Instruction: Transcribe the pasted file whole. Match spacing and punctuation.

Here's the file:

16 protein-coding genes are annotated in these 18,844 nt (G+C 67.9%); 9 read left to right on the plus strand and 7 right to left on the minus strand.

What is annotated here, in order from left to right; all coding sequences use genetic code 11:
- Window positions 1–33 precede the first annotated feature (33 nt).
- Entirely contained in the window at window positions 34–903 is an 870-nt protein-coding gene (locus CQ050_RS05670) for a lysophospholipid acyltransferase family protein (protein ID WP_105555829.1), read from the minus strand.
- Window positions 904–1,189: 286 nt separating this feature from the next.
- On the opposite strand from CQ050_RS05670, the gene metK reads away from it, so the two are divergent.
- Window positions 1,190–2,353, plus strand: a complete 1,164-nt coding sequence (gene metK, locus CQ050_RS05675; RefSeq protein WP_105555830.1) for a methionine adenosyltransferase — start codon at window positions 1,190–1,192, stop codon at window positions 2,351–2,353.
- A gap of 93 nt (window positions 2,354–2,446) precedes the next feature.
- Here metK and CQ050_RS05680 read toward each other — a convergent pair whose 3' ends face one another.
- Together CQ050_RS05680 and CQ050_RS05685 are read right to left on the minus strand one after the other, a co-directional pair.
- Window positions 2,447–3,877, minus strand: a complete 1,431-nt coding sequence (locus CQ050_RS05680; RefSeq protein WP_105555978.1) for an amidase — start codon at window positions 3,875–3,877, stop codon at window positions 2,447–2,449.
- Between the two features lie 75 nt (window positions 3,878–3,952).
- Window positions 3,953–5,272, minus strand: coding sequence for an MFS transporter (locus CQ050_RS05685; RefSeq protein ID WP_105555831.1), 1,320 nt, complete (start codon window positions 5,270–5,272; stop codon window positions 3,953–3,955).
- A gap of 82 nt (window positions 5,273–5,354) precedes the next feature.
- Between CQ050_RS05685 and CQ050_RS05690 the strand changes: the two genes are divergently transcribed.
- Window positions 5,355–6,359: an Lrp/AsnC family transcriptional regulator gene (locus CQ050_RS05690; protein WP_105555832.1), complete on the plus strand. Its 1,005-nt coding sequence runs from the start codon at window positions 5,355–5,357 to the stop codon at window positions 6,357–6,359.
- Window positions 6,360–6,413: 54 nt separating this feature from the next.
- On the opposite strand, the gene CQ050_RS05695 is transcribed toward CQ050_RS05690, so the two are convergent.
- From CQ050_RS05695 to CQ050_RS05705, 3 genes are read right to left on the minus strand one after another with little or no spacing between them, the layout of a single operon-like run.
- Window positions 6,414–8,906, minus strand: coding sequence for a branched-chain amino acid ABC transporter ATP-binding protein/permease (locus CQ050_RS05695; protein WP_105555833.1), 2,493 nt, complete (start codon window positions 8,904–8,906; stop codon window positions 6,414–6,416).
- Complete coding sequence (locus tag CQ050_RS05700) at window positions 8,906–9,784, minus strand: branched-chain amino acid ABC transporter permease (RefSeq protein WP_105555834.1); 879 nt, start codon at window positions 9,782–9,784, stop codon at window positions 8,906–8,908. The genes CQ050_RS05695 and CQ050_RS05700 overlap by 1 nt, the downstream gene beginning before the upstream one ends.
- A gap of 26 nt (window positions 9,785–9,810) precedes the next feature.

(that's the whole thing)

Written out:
16 protein-coding genes are annotated in these 18,844 nt (G+C 67.9%); 9 read left to right on the plus strand and 7 right to left on the minus strand.

What is annotated here, in order from left to right; all coding sequences use genetic code 11:
- Window positions 1–33 precede the first annotated feature (33 nt).
- Entirely contained in the window at window positions 34–903 is an 870-nt protein-coding gene (locus CQ050_RS05670) for a lysophospholipid acyltransferase family protein (protein ID WP_105555829.1), read from the minus strand.
- Window positions 904–1,189: 286 nt separating this feature from the next.
- On the opposite strand from CQ050_RS05670, the gene metK reads away from it, so the two are divergent.
- Window positions 1,190–2,353, plus strand: a complete 1,164-nt coding sequence (gene metK, locus CQ050_RS05675; RefSeq protein WP_105555830.1) for a methionine adenosyltransferase — start codon at window positions 1,190–1,192, stop codon at window positions 2,351–2,353.
- A gap of 93 nt (window positions 2,354–2,446) precedes the next feature.
- Here metK and CQ050_RS05680 read toward each other — a convergent pair whose 3' ends face one another.
- Together CQ050_RS05680 and CQ050_RS05685 are read right to left on the minus strand one after the other, a co-directional pair.
- Window positions 2,447–3,877, minus strand: a complete 1,431-nt coding sequence (locus CQ050_RS05680; RefSeq protein WP_105555978.1) for an amidase — start codon at window positions 3,875–3,877, stop codon at window positions 2,447–2,449.
- Between the two features lie 75 nt (window positions 3,878–3,952).
- Window positions 3,953–5,272, minus strand: coding sequence for an MFS transporter (locus CQ050_RS05685; RefSeq protein ID WP_105555831.1), 1,320 nt, complete (start codon window positions 5,270–5,272; stop codon window positions 3,953–3,955).
- A gap of 82 nt (window positions 5,273–5,354) precedes the next feature.
- Between CQ050_RS05685 and CQ050_RS05690 the strand changes: the two genes are divergently transcribed.
- Window positions 5,355–6,359: an Lrp/AsnC family transcriptional regulator gene (locus CQ050_RS05690; protein WP_105555832.1), complete on the plus strand. Its 1,005-nt coding sequence runs from the start codon at window positions 5,355–5,357 to the stop codon at window positions 6,357–6,359.
- Window positions 6,360–6,413: 54 nt separating this feature from the next.
- On the opposite strand, the gene CQ050_RS05695 is transcribed toward CQ050_RS05690, so the two are convergent.
- From CQ050_RS05695 to CQ050_RS05705, 3 genes are read right to left on the minus strand one after another with little or no spacing between them, the layout of a single operon-like run.
- Window positions 6,414–8,906, minus strand: coding sequence for a branched-chain amino acid ABC transporter ATP-binding protein/permease (locus CQ050_RS05695; protein WP_105555833.1), 2,493 nt, complete (start codon window positions 8,904–8,906; stop codon window positions 6,414–6,416).
- Complete coding sequence (locus tag CQ050_RS05700) at window positions 8,906–9,784, minus strand: branched-chain amino acid ABC transporter permease (RefSeq protein WP_105555834.1); 879 nt, start codon at window positions 9,782–9,784, stop codon at window positions 8,906–8,908. The genes CQ050_RS05695 and CQ050_RS05700 overlap by 1 nt, the downstream gene beginning before the upstream one ends.
- A gap of 26 nt (window positions 9,785–9,810) precedes the next feature.